Rupen Das, Director of Relief & Community Development - LSESD
Along with some Canadian friends and colleagues who were visiting, we attended a church service in the town of Zahle in the Bekaa Valley, east of Beirut. The church, which had started as a Bible Study ten years ago, has had a regular attendance of about 50 people over the past few years. All that changed six months ago.
As the Syrian refugees started flooding into Lebanon, this small church in Zahle decided to reach beyond their safe boundaries and assist families regardless of religion, ethnicity or tribe. With the help of the Lebanese Baptist Society they started providing food to the displaced families, as well as blankets, mattresses and stoves as winter set in. There was absolutely no conditionality and through the process they would share about a God who loved them and they also made Christian literature available. They had special programs for the refugee children over Christmas. They would help them in medical emergencies and in any other way possible.
Today the church has almost tripled in size as families from diverse backgrounds sit in the same room and worship the Living Savior, while 20 kms away a brutal civil war rages that has pitted Sunnis against the Alawite against the Kurds, with the Christians caught in-between. The church today is helping five hundred families with food and over 400 families with additional non-food items. The mid-week prayer times, which used to attract 15 people on average, today has over 70 attending regularly. Today, many of the people who come to the services and meetings do not receive any assistance from the church, but are seeking the reality of God in their lives. One refugee man was so deeply touched by what he had heard that he went to northern Lebanon to bring his wife, who was staying with other families, so that she could also hear about this God.
Why do they come? Most say that because of the love and concern that the church has shown they have come to realize that God is not distant but is deeply concerned for them and they want to know him. I’m beginning to realize how profound the concept of Immanuel (God with us) is. One woman who had fled with her family when their home and business was destroyed, asked for prayer when her husband, who had stayed back in Syria, was kidnapped. In such situations, sometimes there is a demand for ransom; other times it is inter-religious and ethnic violence and the hostage is killed. As the church prayed over three weeks, suddenly she got news that her husband was released. The Sunday we were there, she got up to testify what had happened and ended up saying how she was falling in love with Jesus. A few minutes later during the service she asked that her newly born grandchild be dedicated to the living God in Christ.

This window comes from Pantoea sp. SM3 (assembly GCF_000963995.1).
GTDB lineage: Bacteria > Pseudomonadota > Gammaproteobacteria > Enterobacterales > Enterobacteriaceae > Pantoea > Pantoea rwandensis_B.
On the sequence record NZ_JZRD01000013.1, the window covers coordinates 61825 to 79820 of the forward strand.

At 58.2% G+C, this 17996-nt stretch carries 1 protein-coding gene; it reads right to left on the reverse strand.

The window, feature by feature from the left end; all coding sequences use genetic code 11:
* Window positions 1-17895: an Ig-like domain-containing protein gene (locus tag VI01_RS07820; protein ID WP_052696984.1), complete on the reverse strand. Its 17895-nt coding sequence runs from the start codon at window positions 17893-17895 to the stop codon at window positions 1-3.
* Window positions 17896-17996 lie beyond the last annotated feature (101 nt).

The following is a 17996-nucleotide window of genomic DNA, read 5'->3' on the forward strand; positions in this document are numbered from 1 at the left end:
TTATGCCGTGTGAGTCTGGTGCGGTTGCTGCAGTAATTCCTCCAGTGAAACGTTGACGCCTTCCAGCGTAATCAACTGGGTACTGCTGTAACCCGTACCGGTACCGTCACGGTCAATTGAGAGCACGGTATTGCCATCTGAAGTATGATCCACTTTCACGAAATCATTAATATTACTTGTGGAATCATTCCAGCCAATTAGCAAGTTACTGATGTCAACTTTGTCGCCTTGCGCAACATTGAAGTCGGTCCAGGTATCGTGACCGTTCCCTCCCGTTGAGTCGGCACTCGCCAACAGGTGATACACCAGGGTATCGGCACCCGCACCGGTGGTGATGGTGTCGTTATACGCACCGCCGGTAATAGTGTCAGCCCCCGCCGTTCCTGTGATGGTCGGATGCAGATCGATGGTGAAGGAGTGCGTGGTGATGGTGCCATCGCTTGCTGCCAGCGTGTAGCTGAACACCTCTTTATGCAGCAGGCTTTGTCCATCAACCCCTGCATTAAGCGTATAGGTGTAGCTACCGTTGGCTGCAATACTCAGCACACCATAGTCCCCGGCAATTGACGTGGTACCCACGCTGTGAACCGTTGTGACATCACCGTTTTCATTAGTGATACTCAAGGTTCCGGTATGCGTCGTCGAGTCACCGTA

There have been three cases of miraculous healing among non-Christians attending the church, after some members prayed for the individuals. In each of these cases the doctors had seen the patients before and after, and openly stated that they could not understand how this could have happened. Others have been seeing dreams of Christ appearing to them.
This is just one small church. There are similar stories from across Lebanon and from within Syria. In northern Syria, the pastors report of the transformation of whole families after experiencing compassion shown by the local church and Christians. We’ve now been approached by 7 other churches across Lebanon that are reaching beyond their walls and helping the refugees in their midst. The Baptist society in Lebanon is now expanding the assistance they are providing to other churches and denominations right across Syria and Lebanon.
There have been numerous conflicts, civil wars and violence in the region before. But what is different this time is the love and compassion shown by the local churches and not just by the Christian humanitarian agencies. As a local community of faith they have demonstrated the love and compassion of the living God and spoken about how He has drawn near through Christ. The second thing that is different is that this seems to be a move of the Holy Spirit in drawing people from various backgrounds to Himself. What we are seeing happen in the lives of people is not just the result of a program but is the work of God.
Rupen Das | LSESD | March 2013
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